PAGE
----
10 Best NBA Draft Bargains of All Time

Jun 23rd, 2011

Now that the NBA draft has concluded, the so-called experts will spend the next few days speculating about the possible busts and bargains, wrongly predicting who’ll be the next Adam Morrison or Carlos Boozer. The reality is that nobody will truly be able to evaluate this year’s draft until years down the road, when the players have actually had a chance to fail or succeed. For the sake of being positive, we’ve decided to review the best bargains in draft history — the players who slid down the draft board while other players with, as it turned out, inferior talent and weaker hearts, captured the fancy of general managers. Each of these guys made All-Star appearances, some were inducted into the Hall of Fame, some were key contributors to championship squads, and none were drafted higher than the 23rd pick.

  1. Cliff Hagan — 1953, Round 3, Pick 24

    Many basketball fans remember Hagan for his Kentucky basketball career in which he was part of the first college sports team to receive the death penalty, his part in the Bill Russell trade, and his stint as Kentucky’s athletic director prior to the basketball program’s near-death penalty in 1989. But his greatest accomplishments came when he played for the St. Louis Hawks. Utilizing the classic hook shot, the 6’4 forward was one of the league’s steadiest scorers during the late ’50s and early ’60s. Alongside Hall of Fame teammate Bob Pettit, he helped the team dominate the Western Conference. Resume: six-time NBA All-Star (1958-62, 1968), NBA champion (1958), Hall of Famer (1978).

  2. Alex English — 1976, Round 2, Pick 23

    Few players in NBA history have scored as proficiently as English, an underrated forward during an era in which the league was driven by high profile stars. His Nuggets scored at a legendarily frenetic pace, lighting up JumboTrons (or whatever predated them) from The Great Western Forum to the Boston Garden. Notably, he contributed 47 points in a 186-184 triple-overtime victory over the Pistons in 1983, the highest-scoring game in NBA history. He averaged 25 or more points per game for eight consecutive seasons (1981-1989), missing just four games during that span. Although he never reached the NBA Finals, he led the Nuggets to nine consecutive playoff appearances. English was a model of consistency. Resume: eight-time NBA All-Star, NBA scoring champion (1983).

  3. Dennis Johnson — 1976, Round 2, Pick 29

    It was a heck of a year for second-round picks. How often do players selected that low end up being the best player on a championship team? With his clutch scoring, stingy defense and advanced leadership skills, Johnson led the Sonics to the 1979 title, the year after he went 0-14 in Game 7 of the Finals against the Bullets. That resilience was again evident during the classic battles between his Celtics and the Lakers during the ’80s. He’s best remembered for his series-changing defense on Magic Johnson during the 1984 Finals, his buzzer-beater in Game 4 of the 1985 Finals, and his game-winning layup after Bird’s steal in Game 5 of the 1987 Eastern Conference Finals. Resume: five-time NBA All-Star (1979-82, 1985), All-NBA First Team (1981), six-time NBA All-Defensive First Team (1979-83, 1987), three-time NBA champion (1979, 1984, 1986), NBA Finals MVP (1979), Hall of Famer (2010).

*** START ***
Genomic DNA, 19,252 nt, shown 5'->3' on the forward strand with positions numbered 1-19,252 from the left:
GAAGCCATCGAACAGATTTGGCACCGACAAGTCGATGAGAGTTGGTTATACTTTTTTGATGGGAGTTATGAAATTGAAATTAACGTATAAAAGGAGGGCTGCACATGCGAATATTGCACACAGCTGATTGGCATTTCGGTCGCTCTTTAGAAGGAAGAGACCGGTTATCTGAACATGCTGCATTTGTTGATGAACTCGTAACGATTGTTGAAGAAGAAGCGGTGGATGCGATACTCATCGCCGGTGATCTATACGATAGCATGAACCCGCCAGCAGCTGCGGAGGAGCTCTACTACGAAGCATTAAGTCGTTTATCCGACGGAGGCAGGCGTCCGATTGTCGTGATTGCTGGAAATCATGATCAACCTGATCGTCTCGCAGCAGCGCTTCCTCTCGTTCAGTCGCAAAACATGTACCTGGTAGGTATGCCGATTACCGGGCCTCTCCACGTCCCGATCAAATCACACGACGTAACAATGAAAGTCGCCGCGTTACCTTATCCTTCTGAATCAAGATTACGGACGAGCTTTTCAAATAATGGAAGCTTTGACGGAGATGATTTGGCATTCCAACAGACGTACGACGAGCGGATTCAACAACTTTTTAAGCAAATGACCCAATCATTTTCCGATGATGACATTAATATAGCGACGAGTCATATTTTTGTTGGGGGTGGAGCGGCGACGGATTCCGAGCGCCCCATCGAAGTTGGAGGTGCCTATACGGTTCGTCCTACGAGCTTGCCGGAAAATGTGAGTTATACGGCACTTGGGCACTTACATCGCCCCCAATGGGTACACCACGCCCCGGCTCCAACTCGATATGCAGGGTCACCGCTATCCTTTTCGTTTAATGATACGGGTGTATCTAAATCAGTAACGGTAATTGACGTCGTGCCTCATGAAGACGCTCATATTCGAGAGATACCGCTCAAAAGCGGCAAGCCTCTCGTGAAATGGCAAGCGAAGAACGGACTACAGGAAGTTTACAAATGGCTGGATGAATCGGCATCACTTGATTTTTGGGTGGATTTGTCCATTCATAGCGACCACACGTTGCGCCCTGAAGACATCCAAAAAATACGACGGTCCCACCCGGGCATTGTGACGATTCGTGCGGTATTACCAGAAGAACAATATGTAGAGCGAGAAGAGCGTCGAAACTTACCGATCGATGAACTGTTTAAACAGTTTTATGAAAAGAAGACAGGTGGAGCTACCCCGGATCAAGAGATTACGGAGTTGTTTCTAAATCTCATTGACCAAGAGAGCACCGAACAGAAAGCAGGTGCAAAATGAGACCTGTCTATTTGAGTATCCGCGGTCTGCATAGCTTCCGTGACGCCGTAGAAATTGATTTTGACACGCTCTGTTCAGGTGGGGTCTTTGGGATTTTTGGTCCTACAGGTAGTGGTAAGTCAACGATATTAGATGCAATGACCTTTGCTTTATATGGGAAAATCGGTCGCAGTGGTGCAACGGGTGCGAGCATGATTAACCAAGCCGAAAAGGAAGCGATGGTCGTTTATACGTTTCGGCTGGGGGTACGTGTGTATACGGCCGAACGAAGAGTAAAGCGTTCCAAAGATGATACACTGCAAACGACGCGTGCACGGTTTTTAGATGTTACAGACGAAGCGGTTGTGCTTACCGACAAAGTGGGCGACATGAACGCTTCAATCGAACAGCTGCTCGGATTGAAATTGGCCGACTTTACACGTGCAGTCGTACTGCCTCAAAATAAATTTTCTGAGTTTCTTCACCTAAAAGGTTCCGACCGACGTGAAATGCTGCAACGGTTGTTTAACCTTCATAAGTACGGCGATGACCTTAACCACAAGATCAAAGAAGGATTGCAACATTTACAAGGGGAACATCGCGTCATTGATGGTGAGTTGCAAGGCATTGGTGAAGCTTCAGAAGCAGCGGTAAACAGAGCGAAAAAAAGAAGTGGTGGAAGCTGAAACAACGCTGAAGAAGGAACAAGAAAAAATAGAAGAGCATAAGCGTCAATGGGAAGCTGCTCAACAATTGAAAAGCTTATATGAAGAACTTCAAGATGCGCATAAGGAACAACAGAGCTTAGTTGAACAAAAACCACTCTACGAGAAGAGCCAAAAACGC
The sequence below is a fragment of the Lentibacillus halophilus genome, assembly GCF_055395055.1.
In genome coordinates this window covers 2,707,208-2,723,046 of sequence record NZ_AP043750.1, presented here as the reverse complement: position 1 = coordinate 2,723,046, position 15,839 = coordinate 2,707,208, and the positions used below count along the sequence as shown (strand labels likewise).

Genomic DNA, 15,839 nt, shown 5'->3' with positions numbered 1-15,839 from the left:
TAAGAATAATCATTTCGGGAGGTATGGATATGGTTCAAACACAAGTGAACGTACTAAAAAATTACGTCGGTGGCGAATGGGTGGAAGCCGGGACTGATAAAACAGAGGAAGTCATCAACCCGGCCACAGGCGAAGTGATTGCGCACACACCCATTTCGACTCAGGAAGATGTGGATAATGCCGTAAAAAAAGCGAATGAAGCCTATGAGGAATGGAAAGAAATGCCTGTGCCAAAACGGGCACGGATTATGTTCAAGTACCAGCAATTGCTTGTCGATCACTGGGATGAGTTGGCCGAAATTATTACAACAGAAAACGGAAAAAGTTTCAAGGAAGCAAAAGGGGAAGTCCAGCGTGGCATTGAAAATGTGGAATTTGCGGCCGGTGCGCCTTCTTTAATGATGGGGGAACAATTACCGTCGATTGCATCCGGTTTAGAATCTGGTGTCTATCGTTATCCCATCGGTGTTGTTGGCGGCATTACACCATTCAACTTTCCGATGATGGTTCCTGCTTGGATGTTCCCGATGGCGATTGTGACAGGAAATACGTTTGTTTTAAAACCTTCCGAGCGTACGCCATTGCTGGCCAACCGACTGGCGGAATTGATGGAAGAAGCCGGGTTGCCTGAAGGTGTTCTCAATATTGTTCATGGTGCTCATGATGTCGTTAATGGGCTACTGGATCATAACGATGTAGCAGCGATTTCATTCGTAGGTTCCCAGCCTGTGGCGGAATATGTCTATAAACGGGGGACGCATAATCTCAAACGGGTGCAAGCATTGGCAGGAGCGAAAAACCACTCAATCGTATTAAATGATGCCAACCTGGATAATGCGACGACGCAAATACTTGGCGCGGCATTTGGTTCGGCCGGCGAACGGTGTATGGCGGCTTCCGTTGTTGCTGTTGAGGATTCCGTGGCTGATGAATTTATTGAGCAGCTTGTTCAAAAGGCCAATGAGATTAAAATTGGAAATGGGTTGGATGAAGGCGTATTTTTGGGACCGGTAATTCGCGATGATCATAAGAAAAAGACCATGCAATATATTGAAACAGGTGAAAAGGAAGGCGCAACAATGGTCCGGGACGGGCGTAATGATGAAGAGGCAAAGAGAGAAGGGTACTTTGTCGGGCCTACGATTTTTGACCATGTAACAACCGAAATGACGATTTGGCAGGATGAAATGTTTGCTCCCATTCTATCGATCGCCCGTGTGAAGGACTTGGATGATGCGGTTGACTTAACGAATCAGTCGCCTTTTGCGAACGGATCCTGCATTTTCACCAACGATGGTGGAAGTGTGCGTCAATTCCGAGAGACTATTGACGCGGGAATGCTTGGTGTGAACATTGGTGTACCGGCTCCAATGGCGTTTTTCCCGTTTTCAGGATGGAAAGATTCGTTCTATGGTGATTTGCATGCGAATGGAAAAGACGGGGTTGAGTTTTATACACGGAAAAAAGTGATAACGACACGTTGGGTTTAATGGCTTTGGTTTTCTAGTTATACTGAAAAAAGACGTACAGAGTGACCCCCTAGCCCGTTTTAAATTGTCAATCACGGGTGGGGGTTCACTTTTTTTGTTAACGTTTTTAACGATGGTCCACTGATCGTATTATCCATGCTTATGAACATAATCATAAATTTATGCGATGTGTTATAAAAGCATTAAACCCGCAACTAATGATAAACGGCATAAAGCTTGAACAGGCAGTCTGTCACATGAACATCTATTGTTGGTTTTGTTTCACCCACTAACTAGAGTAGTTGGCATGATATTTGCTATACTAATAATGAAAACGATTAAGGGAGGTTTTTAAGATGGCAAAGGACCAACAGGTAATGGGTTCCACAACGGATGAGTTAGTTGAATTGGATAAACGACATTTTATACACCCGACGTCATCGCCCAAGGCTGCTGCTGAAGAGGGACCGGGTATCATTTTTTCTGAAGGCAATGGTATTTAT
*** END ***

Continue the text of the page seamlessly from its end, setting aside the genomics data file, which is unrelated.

4. Maurice Cheeks — 1978, Round 2, Pick 36

    Hailing from small West Texas State University, now West Texas A&M University, Cheeks was understandably under the radar when he entered the 1978 draft. Because he was an unknown commodity, he fell into the grasp of the Sixers in the second round, who made him their starting point guard for the next 11 seasons. When he retired, he was the all-time steals leader (now fifth) and ranked fifth all-time in assists (now 10th). Like Johnson, Cheeks was valued for his defensive and leaderships skills, which were essential during the Sixers’ 1983 championship run. Resume: four-time NBA All-Star (1983, 1986-88), NBA All-Rookie First Team (1976), four-time NBA All-Defensive First Team (1983-1986), NBA champion (1983).

  5. Bill Laimbeer — 1979, Round 3, Pick 79

    Two years after the Cavs stole Laimbeer in the third round, they allowed the Pistons to snag him in a four-player, two-pick trade. During his best years with the Pistons, the only team with a winning record against Jordan’s Bulls, Bird’s Celtics and Magic’s Lakers, he was a double-double machine and an intimidating defensive force down low. He was reviled by opposing fans for what many deemed as on-court thuggery, as he constantly committed hard fouls beneath the basket and embellished light contact to induce calls in his favor. Perhaps most unique about Laimbeer’s game was his ability to hit the outside shot — he made more than 200 threes during his career. Resume: four-time NBA All-Star (1983-85, 1987), two-time NBA champion (1989, 1990).

  6. Mark Eaton — 1982, Round 4, Pick 72